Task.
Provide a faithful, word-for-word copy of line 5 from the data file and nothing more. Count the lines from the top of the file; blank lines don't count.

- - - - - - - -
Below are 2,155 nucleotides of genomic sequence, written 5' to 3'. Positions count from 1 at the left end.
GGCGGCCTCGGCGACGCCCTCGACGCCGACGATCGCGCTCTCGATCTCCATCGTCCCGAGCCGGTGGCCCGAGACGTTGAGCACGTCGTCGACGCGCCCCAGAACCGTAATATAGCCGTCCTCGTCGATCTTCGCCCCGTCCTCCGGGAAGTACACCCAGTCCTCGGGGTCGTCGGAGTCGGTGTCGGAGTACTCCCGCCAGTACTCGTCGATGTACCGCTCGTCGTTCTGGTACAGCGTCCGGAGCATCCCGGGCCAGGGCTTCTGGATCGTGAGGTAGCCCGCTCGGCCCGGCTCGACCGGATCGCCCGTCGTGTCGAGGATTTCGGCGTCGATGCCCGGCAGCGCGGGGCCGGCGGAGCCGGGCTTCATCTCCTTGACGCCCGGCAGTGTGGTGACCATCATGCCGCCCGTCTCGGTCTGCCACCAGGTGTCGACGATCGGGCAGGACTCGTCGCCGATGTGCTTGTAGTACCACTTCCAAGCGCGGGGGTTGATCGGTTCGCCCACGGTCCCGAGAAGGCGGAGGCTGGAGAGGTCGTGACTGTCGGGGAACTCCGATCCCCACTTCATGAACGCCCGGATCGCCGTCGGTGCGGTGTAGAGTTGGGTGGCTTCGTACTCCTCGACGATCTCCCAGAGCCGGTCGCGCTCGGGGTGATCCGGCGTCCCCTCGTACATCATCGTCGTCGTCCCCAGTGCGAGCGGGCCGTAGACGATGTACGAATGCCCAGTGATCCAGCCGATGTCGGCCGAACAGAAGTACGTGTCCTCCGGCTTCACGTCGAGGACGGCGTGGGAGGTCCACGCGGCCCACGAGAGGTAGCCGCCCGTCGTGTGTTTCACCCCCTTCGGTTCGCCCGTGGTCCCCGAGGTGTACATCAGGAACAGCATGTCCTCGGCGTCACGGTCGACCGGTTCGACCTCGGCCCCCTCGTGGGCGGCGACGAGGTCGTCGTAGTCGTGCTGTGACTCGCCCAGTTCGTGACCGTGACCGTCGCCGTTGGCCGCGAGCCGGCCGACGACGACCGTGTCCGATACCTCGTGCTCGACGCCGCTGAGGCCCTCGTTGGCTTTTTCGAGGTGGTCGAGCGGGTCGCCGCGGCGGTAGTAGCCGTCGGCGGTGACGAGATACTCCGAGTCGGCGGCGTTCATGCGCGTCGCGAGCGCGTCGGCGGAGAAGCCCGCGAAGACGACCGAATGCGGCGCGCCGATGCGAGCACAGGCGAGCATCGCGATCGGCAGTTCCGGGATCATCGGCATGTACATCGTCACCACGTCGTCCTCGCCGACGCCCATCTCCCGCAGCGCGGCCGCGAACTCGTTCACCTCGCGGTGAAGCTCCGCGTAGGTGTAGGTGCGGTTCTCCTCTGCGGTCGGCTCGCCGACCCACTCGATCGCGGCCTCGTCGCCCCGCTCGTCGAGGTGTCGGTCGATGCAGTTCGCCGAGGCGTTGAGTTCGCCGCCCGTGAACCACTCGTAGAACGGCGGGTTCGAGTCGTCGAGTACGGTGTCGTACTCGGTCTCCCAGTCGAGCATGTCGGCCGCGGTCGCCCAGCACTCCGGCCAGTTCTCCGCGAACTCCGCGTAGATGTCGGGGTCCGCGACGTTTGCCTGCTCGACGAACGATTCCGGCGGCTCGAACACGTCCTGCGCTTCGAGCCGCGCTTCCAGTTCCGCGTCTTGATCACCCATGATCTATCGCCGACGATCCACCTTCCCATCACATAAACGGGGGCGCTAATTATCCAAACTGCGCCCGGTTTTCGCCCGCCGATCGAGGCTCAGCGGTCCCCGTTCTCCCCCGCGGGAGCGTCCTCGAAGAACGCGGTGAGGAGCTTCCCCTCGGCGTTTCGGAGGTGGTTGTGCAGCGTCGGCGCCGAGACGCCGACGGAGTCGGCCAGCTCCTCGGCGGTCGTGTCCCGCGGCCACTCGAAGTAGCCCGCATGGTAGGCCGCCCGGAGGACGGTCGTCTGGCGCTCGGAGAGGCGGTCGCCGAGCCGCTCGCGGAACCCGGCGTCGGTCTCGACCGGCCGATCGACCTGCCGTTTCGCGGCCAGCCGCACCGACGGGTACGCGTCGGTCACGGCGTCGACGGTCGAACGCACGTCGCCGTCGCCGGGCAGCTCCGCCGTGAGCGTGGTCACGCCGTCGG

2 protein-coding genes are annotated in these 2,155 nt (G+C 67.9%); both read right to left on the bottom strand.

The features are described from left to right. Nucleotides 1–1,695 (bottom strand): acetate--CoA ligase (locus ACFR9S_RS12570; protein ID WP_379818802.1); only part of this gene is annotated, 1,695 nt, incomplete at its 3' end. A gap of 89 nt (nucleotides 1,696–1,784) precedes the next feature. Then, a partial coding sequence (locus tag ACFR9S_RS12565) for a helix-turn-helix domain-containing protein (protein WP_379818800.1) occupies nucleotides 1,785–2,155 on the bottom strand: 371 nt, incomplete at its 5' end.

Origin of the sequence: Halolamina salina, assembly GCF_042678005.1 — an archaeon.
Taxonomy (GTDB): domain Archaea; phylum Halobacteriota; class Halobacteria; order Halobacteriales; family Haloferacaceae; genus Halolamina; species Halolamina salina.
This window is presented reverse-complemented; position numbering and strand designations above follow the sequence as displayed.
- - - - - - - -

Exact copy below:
Origin of the sequence: Halolamina salina, assembly GCF_042678005.1 — an archaeon.